Last night, we went out to the wonderful Phoenix Cinema to see the new Michael Moore film, Farenheit 9/11.
I didn’t see Moore’s earlier film, Bowling For Columbine, but having recently read Stupid White Men and seen so much about Moore on the TV and Internet I was looking forward to watching it, albeit with a little scepticism. I wasn’t disappointed.
As I mentioned in an earlier post, I was lent Stupid White Men to read by a friend. When it was passed my way I had recently finished reading another political book, The Silent Takeover by Noreena Hertz. Moore’s book differs vastly in tone and style from Hertz’s, which is particularly notable as on a number of occasions they seem to be driving at the same point. Hertz makes some very well-reasoned, well-thought-out arguments that show how the primary purpose of governments these days is to create an attractive environment for investment by multinational companies, as opposed to looking after the welfare of its citizens. Governments rely on getting investment and money ‘trickling down’ from the richest to the poorest in society instead of taxing company profits and redistributing wealth centrally. The book is a wonderful read and appears to back itself up with footnotes, references etc. By comparison, Moore’s book comes across as a personal rant.
Although for the most part I agree with Moore’s political slant and what he is trying to do with his book I found it very hard to digest. All along I found myself thinking that there seemed to be a lack of evidence for his arguments, which distracted from the central points he was making.
By contrast, Moore’s new film is a revelation. It has been a long time since I came out of a film feeling so emotional – I was extremely angry and appalled at what I had seen. Although the film is very US-centric, it makes me ashamed to be associated with the what my country has been doing abroad, particularly in Iraq. You want to shout out that the Iraq war was not in your name, but then you realise that although it is so blindingly obvious that we were duped by our leaders we have done hardly anything to try to remove them from power. Hopefully both Bush and Blair won’t be around for much longer in their respective governments.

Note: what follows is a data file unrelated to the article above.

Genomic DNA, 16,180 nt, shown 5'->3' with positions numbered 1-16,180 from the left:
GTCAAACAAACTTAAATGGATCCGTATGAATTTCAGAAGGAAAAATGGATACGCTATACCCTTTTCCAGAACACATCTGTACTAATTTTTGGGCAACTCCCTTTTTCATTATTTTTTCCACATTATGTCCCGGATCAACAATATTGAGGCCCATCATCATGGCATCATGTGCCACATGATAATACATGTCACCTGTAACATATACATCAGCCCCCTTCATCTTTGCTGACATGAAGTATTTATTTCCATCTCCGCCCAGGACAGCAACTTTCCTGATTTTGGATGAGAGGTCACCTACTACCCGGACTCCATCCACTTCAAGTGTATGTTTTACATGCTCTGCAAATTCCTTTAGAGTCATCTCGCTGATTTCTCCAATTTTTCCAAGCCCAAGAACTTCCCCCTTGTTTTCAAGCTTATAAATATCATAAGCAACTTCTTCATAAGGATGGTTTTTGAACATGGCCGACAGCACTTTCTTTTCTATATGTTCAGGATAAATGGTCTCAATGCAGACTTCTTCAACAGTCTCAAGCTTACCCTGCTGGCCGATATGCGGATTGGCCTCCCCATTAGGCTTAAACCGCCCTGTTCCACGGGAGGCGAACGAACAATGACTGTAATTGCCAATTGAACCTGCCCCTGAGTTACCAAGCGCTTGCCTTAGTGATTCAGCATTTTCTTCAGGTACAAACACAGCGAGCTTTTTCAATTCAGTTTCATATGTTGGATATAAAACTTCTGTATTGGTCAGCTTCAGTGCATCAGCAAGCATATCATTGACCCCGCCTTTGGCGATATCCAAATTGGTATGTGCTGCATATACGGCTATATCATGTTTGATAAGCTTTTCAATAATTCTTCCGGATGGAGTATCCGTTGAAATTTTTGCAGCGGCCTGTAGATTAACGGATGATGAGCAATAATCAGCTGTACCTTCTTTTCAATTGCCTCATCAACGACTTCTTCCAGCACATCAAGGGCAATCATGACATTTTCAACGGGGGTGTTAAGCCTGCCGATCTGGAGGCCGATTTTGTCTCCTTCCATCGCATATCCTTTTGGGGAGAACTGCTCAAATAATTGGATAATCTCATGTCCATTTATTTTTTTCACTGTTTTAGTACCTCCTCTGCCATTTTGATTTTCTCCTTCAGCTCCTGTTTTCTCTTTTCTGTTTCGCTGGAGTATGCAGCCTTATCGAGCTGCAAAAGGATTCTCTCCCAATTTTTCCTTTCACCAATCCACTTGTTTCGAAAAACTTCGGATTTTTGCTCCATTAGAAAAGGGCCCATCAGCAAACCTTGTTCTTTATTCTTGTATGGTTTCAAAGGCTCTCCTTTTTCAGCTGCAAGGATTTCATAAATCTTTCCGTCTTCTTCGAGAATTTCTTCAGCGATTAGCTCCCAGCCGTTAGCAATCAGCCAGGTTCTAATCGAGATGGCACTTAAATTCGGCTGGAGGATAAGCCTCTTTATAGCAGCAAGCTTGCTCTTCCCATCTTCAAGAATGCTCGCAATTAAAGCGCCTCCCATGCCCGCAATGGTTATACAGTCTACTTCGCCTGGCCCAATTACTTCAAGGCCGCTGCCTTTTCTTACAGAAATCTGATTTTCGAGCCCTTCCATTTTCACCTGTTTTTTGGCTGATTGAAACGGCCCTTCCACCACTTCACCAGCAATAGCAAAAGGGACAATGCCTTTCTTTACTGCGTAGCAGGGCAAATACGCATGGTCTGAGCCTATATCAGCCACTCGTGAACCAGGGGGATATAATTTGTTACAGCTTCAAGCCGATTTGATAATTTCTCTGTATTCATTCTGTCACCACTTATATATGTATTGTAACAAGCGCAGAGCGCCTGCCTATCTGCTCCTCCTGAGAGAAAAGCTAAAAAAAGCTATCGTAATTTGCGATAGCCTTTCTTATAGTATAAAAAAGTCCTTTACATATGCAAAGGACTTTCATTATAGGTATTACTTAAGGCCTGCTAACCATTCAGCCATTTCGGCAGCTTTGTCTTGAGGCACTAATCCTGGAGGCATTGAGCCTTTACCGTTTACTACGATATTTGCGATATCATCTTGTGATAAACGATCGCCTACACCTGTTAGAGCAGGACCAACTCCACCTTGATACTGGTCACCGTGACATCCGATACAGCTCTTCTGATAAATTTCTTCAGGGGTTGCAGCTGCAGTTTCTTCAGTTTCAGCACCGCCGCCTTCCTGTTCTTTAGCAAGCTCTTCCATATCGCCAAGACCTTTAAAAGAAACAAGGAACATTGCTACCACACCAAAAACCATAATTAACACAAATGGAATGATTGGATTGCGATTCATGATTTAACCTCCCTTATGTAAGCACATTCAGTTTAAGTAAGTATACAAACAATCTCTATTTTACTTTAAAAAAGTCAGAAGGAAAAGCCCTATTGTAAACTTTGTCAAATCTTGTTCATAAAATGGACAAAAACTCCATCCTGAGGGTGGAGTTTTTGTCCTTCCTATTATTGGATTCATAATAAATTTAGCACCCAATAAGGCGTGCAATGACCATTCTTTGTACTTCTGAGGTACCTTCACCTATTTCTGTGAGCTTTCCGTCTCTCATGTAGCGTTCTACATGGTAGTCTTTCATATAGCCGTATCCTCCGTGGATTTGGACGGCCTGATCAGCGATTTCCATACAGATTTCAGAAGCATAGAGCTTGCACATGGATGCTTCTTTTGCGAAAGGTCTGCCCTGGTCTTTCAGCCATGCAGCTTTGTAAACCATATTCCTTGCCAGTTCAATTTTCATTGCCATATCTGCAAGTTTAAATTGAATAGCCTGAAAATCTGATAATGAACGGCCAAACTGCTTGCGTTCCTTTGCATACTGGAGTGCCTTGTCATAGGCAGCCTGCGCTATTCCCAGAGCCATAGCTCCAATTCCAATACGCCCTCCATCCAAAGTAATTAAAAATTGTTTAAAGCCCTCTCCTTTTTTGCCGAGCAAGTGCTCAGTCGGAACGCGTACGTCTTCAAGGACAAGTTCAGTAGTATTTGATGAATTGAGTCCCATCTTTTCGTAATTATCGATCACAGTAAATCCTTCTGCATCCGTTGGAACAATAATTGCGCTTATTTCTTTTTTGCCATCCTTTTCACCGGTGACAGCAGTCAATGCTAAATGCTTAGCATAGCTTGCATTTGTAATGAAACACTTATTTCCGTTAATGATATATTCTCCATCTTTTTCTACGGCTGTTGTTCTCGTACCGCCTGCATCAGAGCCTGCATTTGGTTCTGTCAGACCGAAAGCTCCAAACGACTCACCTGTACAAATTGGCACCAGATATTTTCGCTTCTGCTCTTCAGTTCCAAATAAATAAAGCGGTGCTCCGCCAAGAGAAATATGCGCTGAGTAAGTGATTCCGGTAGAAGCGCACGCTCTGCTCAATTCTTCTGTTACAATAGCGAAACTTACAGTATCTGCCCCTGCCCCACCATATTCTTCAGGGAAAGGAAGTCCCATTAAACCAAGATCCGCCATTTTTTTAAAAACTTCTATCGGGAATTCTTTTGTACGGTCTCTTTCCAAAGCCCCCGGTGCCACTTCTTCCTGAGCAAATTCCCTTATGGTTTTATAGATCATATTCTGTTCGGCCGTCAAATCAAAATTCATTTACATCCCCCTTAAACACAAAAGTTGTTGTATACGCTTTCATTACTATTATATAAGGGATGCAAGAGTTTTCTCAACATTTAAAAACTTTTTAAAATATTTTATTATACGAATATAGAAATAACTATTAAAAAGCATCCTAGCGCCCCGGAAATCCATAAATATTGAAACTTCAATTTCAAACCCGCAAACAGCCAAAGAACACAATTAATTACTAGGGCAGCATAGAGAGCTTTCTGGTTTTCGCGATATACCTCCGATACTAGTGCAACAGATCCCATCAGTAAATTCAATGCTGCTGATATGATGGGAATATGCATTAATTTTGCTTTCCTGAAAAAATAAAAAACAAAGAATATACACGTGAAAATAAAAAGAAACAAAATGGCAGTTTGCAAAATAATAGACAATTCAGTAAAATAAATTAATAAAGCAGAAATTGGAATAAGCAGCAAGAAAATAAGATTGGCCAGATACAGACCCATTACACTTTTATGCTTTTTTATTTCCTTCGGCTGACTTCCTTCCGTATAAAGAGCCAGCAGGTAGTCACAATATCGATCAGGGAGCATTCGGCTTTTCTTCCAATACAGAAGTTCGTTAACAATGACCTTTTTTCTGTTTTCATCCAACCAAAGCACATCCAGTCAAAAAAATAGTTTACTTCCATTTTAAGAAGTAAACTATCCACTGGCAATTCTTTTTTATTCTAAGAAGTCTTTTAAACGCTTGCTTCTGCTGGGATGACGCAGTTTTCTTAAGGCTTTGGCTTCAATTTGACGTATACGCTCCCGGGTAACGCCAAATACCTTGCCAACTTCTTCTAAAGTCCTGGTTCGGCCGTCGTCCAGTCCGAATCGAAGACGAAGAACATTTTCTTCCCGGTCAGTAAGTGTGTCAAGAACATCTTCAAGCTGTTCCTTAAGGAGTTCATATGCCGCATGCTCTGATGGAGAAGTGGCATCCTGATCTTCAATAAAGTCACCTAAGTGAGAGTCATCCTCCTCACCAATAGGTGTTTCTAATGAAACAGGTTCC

Although I didn’t particularly enjoy Stupid White Men, I think it is so important that somebody like Michael Moore is around, creating books and films on these topics that appeal to the general public. I have only read one of his books and seen one of his films, but based on that he seems to be a far better producer than writer. Farenheit 9/11 was so much more subdued than I expected – Moore left it to Bush and co to make themselves look at times menacing, ridiculous, dangerous and stupid, which they seemed to do with great ease. It’s a must-see film.